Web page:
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article imageU.S. pays Afghanistan for soldiers who do not exist

By Ken Hanly     Oct 8, 2016 in World
Kabul - The Special Inspector General for Afghanistan Reconstruction (SIGAR) is seeking information from the Pentagon on discrepancies found in the $68 billion in funding between 2002 and now.
SIGAR is particularly concerned about the apparent funding of "ghost soldiers" who do not actually exist. Higher ranking military personnel are claimed to have added names to lists of personnel who do not actually exist and then to have embezzled the salaries paid to them. The extent of the practice is not clear. The situation is complicated by the fact that many Afghan recruits just collect their first pay check and then disappear. A rough estimate is that there are tens of thousands of these "ghost soldiers'. In a letter to Defense Secretary Ashton Carter back in August, inspector general John Sopko wrote: "Persistent reports indicating discrepancies between the assigned force strength of the ANDSF and the actual number of personnel serving raise questions regarding whether the U.S. government is taking adequate steps to prevent taxpayer funds from being spent on so-called ‘ghost’ soldiers."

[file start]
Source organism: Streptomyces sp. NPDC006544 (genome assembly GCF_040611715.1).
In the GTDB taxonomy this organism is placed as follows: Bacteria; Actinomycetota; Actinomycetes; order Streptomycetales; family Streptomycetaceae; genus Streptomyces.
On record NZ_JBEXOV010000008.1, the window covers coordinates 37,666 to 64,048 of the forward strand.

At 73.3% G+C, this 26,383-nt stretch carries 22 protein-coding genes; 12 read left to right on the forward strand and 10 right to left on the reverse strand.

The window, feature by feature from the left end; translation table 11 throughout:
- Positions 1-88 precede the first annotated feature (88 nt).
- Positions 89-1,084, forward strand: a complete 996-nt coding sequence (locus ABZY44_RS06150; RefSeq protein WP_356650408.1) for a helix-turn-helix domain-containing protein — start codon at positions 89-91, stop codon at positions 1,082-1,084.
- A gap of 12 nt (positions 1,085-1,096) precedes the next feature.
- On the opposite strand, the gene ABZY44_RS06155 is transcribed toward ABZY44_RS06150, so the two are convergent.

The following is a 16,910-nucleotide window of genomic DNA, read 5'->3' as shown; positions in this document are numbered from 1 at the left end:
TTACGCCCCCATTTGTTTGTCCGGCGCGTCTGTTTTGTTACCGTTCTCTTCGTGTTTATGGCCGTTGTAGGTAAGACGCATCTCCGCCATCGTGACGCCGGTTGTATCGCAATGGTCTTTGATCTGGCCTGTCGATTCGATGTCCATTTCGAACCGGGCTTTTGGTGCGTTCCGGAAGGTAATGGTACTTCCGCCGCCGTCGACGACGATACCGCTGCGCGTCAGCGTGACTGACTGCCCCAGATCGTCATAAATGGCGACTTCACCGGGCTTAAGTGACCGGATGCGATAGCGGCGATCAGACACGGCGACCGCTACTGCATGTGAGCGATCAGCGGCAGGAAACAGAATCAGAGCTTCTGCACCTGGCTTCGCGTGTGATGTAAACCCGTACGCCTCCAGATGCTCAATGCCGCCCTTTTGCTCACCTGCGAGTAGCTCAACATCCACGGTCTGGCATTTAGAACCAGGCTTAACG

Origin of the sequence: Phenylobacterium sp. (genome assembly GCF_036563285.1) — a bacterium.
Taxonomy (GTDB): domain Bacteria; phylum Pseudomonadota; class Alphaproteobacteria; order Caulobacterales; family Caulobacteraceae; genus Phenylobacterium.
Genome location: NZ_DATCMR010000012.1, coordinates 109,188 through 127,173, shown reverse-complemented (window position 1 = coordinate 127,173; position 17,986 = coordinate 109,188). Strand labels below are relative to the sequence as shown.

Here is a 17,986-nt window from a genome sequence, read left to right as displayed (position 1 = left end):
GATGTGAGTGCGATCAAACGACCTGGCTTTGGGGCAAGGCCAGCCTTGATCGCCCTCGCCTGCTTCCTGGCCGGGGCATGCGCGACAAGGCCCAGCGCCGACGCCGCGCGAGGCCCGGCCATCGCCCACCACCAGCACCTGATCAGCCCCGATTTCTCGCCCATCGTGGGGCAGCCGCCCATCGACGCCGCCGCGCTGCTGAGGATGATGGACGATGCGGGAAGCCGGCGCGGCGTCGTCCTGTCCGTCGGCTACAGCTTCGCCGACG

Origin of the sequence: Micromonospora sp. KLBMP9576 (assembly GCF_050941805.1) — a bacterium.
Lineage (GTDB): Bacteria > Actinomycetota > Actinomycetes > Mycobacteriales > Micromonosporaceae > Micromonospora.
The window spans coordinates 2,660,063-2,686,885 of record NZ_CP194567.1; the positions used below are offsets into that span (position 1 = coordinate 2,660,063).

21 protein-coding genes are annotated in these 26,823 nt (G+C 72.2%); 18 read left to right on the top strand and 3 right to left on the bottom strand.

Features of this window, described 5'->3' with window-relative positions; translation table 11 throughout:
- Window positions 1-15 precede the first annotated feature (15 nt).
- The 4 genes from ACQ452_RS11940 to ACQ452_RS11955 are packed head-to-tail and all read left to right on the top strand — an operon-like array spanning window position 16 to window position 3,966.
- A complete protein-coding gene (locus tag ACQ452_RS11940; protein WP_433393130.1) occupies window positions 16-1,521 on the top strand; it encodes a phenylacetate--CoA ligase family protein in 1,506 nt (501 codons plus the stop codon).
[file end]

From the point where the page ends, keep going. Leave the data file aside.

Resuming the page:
The problem of "ghost soldiers" is not only that the US taxpayer is being bilked of large sums but that the Afghan forces are far fewer than thought. Checkpoints overrun by the Taliban may be overruun because there are actually less defenders at the checkpoint than official data shows.
There are not just problems of "ghost soldiers' but of Afghan soldiers going AWOL in the US. Eight Afghan trainees went missing in the US in September. Since 2015, 45 in total have disappeared and become illegal immigrants. One was caught by Canadian authorities trying to enter Canada.
SIGAR expressed doubts in a letter to the US Defense Department at what it called "significant gaps between the assigned force strength of the (Afghan National Defense and Security Forces) and the actual number of personnel serving." SIGAR was particularly concerned about the situation in Helmand Province where Afghan forces have been struggling to fend off Taliban attacks. TOLO news service in Afghanistan quoted the incoming Helmand policy chief as claiming that up to half the roughtly 26,000 troops and police officers assigned to the province did not actually exist.
Earlier this year, the Associated Press reported that while army, local and national police are said to number about 320,000 that there were likely less than half that number in reality. The Department of Defense(DOD) says several efforts are underway to stop the payment of "ghost soldiers". It claimed there had been person-to-person verification and biometric registration. The DOD said 90 percent of police and 70-80 percent of soldiers had been biometrically enrolled. Next year payment of salaries would go direclty to employees.
More about US in Afghanistan, US funds for Afghanistan, SIGAR
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